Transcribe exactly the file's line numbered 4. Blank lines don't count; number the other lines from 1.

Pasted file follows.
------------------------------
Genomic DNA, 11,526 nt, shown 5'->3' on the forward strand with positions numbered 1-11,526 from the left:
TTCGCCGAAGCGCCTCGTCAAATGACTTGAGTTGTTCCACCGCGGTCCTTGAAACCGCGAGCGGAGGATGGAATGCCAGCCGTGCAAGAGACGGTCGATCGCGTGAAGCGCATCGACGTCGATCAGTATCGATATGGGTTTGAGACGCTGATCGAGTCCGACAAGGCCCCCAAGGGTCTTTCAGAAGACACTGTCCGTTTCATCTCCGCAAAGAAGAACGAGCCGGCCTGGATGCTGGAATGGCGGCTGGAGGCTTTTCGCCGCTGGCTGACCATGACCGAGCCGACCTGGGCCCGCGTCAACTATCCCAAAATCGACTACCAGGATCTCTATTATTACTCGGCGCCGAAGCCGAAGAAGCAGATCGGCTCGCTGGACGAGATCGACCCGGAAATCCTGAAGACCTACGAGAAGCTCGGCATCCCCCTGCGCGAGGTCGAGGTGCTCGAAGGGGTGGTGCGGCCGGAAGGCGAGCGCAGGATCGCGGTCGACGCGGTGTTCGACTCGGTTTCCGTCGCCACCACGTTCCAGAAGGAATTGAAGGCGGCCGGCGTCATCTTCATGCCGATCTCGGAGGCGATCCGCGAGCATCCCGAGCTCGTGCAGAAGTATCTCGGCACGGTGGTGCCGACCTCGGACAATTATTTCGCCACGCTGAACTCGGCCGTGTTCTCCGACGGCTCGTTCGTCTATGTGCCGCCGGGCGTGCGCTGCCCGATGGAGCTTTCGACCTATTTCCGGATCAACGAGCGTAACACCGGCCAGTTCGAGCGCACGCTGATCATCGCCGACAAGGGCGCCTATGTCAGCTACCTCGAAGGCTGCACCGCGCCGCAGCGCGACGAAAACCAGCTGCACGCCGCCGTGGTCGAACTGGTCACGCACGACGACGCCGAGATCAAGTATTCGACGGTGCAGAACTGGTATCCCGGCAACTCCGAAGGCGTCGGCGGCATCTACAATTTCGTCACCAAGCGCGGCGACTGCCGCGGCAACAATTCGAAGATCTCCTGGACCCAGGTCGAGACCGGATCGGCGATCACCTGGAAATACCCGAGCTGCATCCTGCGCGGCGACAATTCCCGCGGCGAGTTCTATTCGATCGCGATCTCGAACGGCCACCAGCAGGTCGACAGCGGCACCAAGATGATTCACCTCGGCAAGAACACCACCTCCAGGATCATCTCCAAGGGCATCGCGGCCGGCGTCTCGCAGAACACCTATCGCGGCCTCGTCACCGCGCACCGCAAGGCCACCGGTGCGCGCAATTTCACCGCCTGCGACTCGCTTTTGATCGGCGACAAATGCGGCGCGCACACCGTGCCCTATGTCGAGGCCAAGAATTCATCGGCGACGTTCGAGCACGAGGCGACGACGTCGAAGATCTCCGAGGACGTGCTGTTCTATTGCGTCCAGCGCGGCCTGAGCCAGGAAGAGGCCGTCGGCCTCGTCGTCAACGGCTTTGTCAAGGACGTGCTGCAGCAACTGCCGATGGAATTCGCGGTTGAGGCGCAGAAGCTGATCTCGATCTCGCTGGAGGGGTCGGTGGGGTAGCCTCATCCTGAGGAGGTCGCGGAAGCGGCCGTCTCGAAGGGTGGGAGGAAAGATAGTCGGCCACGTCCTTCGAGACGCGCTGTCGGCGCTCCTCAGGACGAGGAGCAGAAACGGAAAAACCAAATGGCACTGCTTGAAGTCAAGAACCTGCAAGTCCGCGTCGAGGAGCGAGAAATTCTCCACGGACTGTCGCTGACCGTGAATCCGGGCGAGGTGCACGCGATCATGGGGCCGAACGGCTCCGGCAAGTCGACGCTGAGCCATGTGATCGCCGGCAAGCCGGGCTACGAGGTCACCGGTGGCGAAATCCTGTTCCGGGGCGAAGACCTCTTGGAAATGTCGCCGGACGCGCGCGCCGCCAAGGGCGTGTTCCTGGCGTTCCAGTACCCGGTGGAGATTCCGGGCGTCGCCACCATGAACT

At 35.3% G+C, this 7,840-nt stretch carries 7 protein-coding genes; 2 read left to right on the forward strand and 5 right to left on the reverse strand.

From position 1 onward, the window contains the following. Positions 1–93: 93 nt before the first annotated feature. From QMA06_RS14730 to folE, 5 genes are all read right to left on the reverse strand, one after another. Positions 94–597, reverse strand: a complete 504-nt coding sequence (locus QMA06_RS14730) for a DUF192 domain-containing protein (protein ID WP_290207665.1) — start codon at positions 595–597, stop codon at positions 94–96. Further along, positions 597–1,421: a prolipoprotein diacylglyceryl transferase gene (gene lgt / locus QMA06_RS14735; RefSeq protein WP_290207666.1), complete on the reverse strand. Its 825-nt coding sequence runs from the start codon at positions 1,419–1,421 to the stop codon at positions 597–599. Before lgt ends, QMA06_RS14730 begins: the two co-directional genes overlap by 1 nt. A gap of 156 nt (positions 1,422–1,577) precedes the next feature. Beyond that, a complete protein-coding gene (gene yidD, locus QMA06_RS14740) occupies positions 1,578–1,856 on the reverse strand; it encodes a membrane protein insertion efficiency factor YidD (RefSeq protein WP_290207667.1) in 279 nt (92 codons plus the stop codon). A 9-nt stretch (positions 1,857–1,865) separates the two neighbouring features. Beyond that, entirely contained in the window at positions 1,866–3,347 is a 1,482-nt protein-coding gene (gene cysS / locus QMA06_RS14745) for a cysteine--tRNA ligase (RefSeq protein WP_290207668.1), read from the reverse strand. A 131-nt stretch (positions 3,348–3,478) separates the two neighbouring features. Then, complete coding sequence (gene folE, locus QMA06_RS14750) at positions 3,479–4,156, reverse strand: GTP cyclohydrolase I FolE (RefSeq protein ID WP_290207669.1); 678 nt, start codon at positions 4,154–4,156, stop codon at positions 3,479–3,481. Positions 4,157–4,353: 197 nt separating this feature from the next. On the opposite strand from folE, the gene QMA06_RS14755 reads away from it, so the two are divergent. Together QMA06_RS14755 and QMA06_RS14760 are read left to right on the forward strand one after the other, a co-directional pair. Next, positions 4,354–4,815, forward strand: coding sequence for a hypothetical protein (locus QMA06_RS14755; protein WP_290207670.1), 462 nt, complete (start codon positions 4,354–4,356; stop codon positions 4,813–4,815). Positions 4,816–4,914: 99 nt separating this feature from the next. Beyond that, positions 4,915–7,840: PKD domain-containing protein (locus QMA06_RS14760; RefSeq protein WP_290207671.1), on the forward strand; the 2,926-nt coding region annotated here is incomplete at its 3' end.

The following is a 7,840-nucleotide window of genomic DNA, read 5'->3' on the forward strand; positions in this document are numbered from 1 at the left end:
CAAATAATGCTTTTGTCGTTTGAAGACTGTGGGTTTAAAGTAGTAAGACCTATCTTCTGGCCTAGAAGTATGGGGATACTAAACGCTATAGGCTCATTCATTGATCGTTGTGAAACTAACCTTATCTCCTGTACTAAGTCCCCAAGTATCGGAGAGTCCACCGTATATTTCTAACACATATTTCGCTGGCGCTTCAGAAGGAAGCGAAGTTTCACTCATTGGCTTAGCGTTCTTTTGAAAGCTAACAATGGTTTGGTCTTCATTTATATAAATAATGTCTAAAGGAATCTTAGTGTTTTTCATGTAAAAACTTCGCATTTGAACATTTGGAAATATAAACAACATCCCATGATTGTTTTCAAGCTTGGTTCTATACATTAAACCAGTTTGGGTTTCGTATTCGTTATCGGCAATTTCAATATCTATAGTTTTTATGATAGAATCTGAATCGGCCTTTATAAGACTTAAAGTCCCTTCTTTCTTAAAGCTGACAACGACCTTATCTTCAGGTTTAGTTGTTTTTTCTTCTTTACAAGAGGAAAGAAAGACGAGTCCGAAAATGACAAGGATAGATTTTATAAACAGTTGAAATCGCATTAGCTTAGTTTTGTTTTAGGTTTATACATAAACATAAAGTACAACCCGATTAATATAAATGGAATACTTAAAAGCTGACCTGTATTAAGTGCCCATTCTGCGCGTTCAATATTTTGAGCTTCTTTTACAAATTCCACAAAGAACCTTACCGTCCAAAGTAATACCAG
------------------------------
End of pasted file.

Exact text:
From position 1 onward, the window contains the following. Positions 1–93: 93 nt before the first annotated feature. From QMA06_RS14730 to folE, 5 genes are all read right to left on the reverse strand, one after another. Positions 94–597, reverse strand: a complete 504-nt coding sequence (locus QMA06_RS14730) for a DUF192 domain-containing protein (protein ID WP_290207665.1) — start codon at positions 595–597, stop codon at positions 94–96. Further along, positions 597–1,421: a prolipoprotein diacylglyceryl transferase gene (gene lgt / locus QMA06_RS14735; RefSeq protein WP_290207666.1), complete on the reverse strand. Its 825-nt coding sequence runs from the start codon at positions 1,419–1,421 to the stop codon at positions 597–599. Before lgt ends, QMA06_RS14730 begins: the two co-directional genes overlap by 1 nt. A gap of 156 nt (positions 1,422–1,577) precedes the next feature. Beyond that, a complete protein-coding gene (gene yidD, locus QMA06_RS14740) occupies positions 1,578–1,856 on the reverse strand; it encodes a membrane protein insertion efficiency factor YidD (RefSeq protein WP_290207667.1) in 279 nt (92 codons plus the stop codon). A 9-nt stretch (positions 1,857–1,865) separates the two neighbouring features. Beyond that, entirely contained in the window at positions 1,866–3,347 is a 1,482-nt protein-coding gene (gene cysS / locus QMA06_RS14745) for a cysteine--tRNA ligase (RefSeq protein WP_290207668.1), read from the reverse strand. A 131-nt stretch (positions 3,348–3,478) separates the two neighbouring features. Then, complete coding sequence (gene folE, locus QMA06_RS14750) at positions 3,479–4,156, reverse strand: GTP cyclohydrolase I FolE (RefSeq protein ID WP_290207669.1); 678 nt, start codon at positions 4,154–4,156, stop codon at positions 3,479–3,481. Positions 4,157–4,353: 197 nt separating this feature from the next. On the opposite strand from folE, the gene QMA06_RS14755 reads away from it, so the two are divergent. Together QMA06_RS14755 and QMA06_RS14760 are read left to right on the forward strand one after the other, a co-directional pair. Next, positions 4,354–4,815, forward strand: coding sequence for a hypothetical protein (locus QMA06_RS14755; protein WP_290207670.1), 462 nt, complete (start codon positions 4,354–4,356; stop codon positions 4,813–4,815). Positions 4,816–4,914: 99 nt separating this feature from the next. Beyond that, positions 4,915–7,840: PKD domain-containing protein (locus QMA06_RS14760; RefSeq protein WP_290207671.1), on the forward strand; the 2,926-nt coding region annotated here is incomplete at its 3' end.